- Records We Need Broken...That Won’t Be For Some Time — I give you the following three records that stand unbroken, and are under no immediate threat: John Riggins’ 7,472 rushing yards, Joe Theismann’s 25,206 passing yards and Art Monk’s 12,026 receiving yards. Alfred Morris was on his way to putting Riggo in his sights. Santana Moss tasted top five status on the receiving yards list, but Father Time cut his bid over 4,000 yards short. Kirk Cousins would have been a lock to pass Theismann on his next Redskins contract...but, you know, ummmm, no need to relive that episode in our lives. We could also throw up Art Monk’s 888 total catches in this category, because this falls into the category of “If these records get shattered, something amazing must have happened.” This conversation is an important one to reference when talking Redskins history because it tells the tale of the difference in rooting for this team across multiple generations. Think about it: when we were rooting for Riggins, Theismann and Monk, we were winning Super Bowls. Today, there is nobody knocking on any of these doors in D.C., and while it might not be a prerequisite for Lombardi Trophies to have an all-time great on your team, doesn’t it seem like there pretty much always is one? Jamison Crowder and Jordan Reed are tracking on both catches and yards but are years away from settling into striking position. Riggins’ record seems like it should have been toppled by now, because the number seems so low relative to the others. As it turns out...they are the hardest yards to stack up! The good news for Redskins fans here is that we have a new running back that stands to be the recipient of as many carries as he can successfully handle. Any chance for Derrius Guice to begin the long journey towards making his mark in the Redskins record books comes from a successful rookie campaign. As for Alex Smith, even if you think he will throw up 4,000 yards a season in Jay Gruden’s offense; and even if you think the two will be successful enough for Smith to get at least three full seasons; and even if you think ( as I do) that he has more than three productive seasons left in his body, the odds of him throwing for over 25,000 yards in burgundy and gold are slim. I am not sure we should even be paying attention to catches at this point in time where it concerns Art Monk’s records.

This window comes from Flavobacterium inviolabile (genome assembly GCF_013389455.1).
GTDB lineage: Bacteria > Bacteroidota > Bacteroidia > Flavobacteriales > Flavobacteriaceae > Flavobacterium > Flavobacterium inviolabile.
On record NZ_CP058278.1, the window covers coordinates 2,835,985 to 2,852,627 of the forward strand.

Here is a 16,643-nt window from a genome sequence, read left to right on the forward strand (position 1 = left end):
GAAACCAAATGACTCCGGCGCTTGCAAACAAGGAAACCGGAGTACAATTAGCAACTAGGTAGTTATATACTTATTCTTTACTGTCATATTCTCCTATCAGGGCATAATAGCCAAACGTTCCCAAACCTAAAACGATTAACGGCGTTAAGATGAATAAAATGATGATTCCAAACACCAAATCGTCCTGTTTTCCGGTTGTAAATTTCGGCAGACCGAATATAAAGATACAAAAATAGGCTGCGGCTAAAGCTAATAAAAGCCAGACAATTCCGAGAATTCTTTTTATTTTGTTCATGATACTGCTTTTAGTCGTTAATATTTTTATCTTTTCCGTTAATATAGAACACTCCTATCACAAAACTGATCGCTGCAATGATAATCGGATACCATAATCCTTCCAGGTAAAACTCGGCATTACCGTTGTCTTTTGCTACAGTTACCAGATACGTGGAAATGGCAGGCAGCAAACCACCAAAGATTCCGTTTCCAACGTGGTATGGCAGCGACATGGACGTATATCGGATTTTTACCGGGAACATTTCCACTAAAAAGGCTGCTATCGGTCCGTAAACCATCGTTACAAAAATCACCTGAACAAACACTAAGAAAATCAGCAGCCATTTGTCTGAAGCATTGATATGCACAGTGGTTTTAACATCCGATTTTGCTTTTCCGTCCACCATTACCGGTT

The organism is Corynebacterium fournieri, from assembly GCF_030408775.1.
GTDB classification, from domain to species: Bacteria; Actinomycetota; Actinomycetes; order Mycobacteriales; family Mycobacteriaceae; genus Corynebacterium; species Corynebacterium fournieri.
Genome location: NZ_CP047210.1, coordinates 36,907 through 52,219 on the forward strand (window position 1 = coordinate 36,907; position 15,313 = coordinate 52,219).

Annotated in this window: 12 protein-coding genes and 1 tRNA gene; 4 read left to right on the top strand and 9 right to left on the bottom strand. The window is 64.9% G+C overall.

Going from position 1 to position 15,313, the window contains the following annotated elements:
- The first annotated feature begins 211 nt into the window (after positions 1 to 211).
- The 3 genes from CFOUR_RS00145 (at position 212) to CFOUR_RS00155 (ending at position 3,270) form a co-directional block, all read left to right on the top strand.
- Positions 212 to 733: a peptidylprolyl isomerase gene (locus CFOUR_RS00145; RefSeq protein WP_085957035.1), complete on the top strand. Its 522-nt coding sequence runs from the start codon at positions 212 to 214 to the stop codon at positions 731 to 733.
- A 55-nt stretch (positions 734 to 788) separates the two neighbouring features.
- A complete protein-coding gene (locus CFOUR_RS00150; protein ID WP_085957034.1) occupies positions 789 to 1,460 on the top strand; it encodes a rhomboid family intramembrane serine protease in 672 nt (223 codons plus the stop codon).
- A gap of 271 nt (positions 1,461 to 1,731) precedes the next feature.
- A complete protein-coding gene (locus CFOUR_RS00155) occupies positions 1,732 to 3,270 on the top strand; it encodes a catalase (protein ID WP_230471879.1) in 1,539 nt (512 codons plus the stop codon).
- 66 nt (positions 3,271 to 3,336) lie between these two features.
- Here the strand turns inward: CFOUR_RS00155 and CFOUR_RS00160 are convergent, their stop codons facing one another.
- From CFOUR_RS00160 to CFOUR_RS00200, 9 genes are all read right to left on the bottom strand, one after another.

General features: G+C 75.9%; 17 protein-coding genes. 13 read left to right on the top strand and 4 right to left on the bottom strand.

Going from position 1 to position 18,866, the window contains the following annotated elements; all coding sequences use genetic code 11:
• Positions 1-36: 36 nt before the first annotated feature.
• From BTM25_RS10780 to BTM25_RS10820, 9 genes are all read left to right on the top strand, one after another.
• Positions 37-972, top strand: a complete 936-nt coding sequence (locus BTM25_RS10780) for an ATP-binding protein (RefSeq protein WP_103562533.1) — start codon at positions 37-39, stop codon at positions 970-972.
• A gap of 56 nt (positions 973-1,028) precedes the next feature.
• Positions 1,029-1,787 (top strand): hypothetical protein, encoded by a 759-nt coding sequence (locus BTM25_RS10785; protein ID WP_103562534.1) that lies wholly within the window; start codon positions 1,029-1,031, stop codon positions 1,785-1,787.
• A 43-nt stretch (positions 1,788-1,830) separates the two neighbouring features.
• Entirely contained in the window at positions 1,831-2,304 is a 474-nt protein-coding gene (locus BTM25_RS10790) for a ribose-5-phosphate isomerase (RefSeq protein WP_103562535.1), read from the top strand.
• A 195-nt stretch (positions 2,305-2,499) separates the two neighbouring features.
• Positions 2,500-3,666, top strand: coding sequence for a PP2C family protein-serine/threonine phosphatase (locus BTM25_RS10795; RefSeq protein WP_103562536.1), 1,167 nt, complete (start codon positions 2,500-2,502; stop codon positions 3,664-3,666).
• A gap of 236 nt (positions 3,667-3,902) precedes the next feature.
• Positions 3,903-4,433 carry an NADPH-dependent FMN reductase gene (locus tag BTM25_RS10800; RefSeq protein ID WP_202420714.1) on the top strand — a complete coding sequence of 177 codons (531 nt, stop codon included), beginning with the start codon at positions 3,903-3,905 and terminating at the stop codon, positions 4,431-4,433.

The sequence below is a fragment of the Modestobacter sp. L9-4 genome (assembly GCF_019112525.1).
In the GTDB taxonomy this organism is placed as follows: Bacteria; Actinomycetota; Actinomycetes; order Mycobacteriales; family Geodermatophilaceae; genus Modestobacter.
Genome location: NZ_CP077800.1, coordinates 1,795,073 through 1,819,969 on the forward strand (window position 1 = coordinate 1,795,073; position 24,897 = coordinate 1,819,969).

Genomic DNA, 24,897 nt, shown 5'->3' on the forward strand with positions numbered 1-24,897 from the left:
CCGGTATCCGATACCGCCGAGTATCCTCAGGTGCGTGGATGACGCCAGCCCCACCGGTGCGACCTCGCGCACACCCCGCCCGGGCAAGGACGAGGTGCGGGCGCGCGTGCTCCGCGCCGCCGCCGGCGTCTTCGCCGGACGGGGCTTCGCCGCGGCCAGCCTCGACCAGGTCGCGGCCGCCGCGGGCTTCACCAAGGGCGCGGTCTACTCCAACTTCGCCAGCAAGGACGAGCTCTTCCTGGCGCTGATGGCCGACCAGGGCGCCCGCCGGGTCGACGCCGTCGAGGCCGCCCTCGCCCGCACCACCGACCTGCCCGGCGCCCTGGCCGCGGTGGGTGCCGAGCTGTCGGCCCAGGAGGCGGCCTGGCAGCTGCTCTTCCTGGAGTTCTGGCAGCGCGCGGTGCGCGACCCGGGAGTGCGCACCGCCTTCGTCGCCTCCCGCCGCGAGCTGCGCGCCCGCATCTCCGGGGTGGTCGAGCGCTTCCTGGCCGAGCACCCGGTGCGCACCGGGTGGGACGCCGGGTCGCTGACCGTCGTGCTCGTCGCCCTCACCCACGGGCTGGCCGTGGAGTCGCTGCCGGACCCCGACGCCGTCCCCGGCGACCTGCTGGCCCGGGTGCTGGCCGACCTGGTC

- Single Season Records — As none of these mini-discussions is all-encompassing, please feel free to inject other examples of each of these kinds of records below. On the single season topic, we start to be able to really see possibilities. For example, could Alex Smith potentially make a run at Kirk Cousins’ 4,917 yard single season passing record set in 2016? (Not likely...but possible.) Could Derrius Guice make a run at Alfred Morris’ 2012 single season rushing record of 1,613 yards? Could anyone currently on the roster challenge the 2013 mark of 113 catches by Pierre Garcon to set a new single season best? Tell you what, maybe the question here is: Which of these records is most vulnerable in 2018—assuming one just...might...be...vulnerable? I think what makes the conversation remotely worthwhile is that all these single-season records were set in the very recent past. The way the NFL works on offense, you really can’t dismiss out-of-hand that one of these could fall...even if the odds may be against it.